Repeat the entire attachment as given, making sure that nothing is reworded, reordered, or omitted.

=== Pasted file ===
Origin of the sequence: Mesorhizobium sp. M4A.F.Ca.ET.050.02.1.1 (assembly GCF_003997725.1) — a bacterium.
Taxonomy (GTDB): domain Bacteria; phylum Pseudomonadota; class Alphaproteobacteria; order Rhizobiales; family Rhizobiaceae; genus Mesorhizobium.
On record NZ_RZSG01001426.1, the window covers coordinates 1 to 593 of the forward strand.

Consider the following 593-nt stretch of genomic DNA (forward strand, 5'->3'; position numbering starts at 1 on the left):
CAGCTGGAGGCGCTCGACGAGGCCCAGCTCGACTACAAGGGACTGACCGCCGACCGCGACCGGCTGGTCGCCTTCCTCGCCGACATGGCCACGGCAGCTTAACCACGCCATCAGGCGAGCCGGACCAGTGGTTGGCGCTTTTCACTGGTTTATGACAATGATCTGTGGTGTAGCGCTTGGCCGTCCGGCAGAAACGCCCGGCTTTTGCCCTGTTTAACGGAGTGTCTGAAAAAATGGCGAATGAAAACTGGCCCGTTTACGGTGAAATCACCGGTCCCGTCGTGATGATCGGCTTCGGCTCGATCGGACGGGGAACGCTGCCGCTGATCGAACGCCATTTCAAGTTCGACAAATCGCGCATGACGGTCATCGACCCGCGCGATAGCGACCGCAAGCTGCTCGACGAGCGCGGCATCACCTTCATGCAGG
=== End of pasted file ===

Origin of the sequence: Mesorhizobium sp. M4A.F.Ca.ET.050.02.1.1 (assembly GCF_003997725.1) — a bacterium.
Taxonomy (GTDB): domain Bacteria; phylum Pseudomonadota; class Alphaproteobacteria; order Rhizobiales; family Rhizobiaceae; genus Mesorhizobium.
On record NZ_RZSG01001426.1, the window covers coordinates 1 to 593 of the forward strand.

Consider the following 593-nt stretch of genomic DNA (forward strand, 5'->3'; position numbering starts at 1 on the left):
CAGCTGGAGGCGCTCGACGAGGCCCAGCTCGACTACAAGGGACTGACCGCCGACCGCGACCGGCTGGTCGCCTTCCTCGCCGACATGGCCACGGCAGCTTAACCACGCCATCAGGCGAGCCGGACCAGTGGTTGGCGCTTTTCACTGGTTTATGACAATGATCTGTGGTGTAGCGCTTGGCCGTCCGGCAGAAACGCCCGGCTTTTGCCCTGTTTAACGGAGTGTCTGAAAAAATGGCGAATGAAAACTGGCCCGTTTACGGTGAAATCACCGGTCCCGTCGTGATGATCGGCTTCGGCTCGATCGGACGGGGAACGCTGCCGCTGATCGAACGCCATTTCAAGTTCGACAAATCGCGCATGACGGTCATCGACCCGCGCGATAGCGACCGCAAGCTGCTCGACGAGCGCGGCATCACCTTCATGCAGG